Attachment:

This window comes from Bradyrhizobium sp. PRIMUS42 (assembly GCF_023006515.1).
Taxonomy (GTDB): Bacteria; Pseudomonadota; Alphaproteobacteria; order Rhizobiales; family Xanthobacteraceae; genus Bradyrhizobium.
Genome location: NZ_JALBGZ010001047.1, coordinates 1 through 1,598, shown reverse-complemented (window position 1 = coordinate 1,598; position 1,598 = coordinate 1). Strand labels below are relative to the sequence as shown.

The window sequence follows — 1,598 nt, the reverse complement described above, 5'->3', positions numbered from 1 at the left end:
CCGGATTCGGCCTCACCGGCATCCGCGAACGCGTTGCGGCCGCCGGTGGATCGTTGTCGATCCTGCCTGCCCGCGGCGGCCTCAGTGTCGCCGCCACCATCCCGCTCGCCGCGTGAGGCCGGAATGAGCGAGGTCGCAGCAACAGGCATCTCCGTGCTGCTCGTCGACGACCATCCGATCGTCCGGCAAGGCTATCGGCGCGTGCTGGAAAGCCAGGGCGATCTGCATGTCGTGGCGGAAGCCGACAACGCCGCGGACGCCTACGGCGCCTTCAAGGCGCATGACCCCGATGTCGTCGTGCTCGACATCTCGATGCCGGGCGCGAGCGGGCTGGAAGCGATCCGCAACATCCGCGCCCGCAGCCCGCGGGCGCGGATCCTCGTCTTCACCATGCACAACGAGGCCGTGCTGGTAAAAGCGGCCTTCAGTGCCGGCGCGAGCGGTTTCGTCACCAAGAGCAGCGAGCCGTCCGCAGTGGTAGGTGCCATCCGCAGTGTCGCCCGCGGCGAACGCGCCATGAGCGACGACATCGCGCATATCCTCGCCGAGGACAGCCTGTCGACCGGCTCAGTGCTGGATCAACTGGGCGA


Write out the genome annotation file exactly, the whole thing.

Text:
This window comes from Bradyrhizobium sp. PRIMUS42 (assembly GCF_023006515.1).
Taxonomy (GTDB): Bacteria; Pseudomonadota; Alphaproteobacteria; order Rhizobiales; family Xanthobacteraceae; genus Bradyrhizobium.
Genome location: NZ_JALBGZ010001047.1, coordinates 1 through 1,598, shown reverse-complemented (window position 1 = coordinate 1,598; position 1,598 = coordinate 1). Strand labels below are relative to the sequence as shown.

The window sequence follows — 1,598 nt, the reverse complement described above, 5'->3', positions numbered from 1 at the left end:
CCGGATTCGGCCTCACCGGCATCCGCGAACGCGTTGCGGCCGCCGGTGGATCGTTGTCGATCCTGCCTGCCCGCGGCGGCCTCAGTGTCGCCGCCACCATCCCGCTCGCCGCGTGAGGCCGGAATGAGCGAGGTCGCAGCAACAGGCATCTCCGTGCTGCTCGTCGACGACCATCCGATCGTCCGGCAAGGCTATCGGCGCGTGCTGGAAAGCCAGGGCGATCTGCATGTCGTGGCGGAAGCCGACAACGCCGCGGACGCCTACGGCGCCTTCAAGGCGCATGACCCCGATGTCGTCGTGCTCGACATCTCGATGCCGGGCGCGAGCGGGCTGGAAGCGATCCGCAACATCCGCGCCCGCAGCCCGCGGGCGCGGATCCTCGTCTTCACCATGCACAACGAGGCCGTGCTGGTAAAAGCGGCCTTCAGTGCCGGCGCGAGCGGTTTCGTCACCAAGAGCAGCGAGCCGTCCGCAGTGGTAGGTGCCATCCGCAGTGTCGCCCGCGGCGAACGCGCCATGAGCGACGACATCGCGCATATCCTCGCCGAGGACAGCCTGTCGACCGGCTCAGTGCTGGATCAACTGGGCGA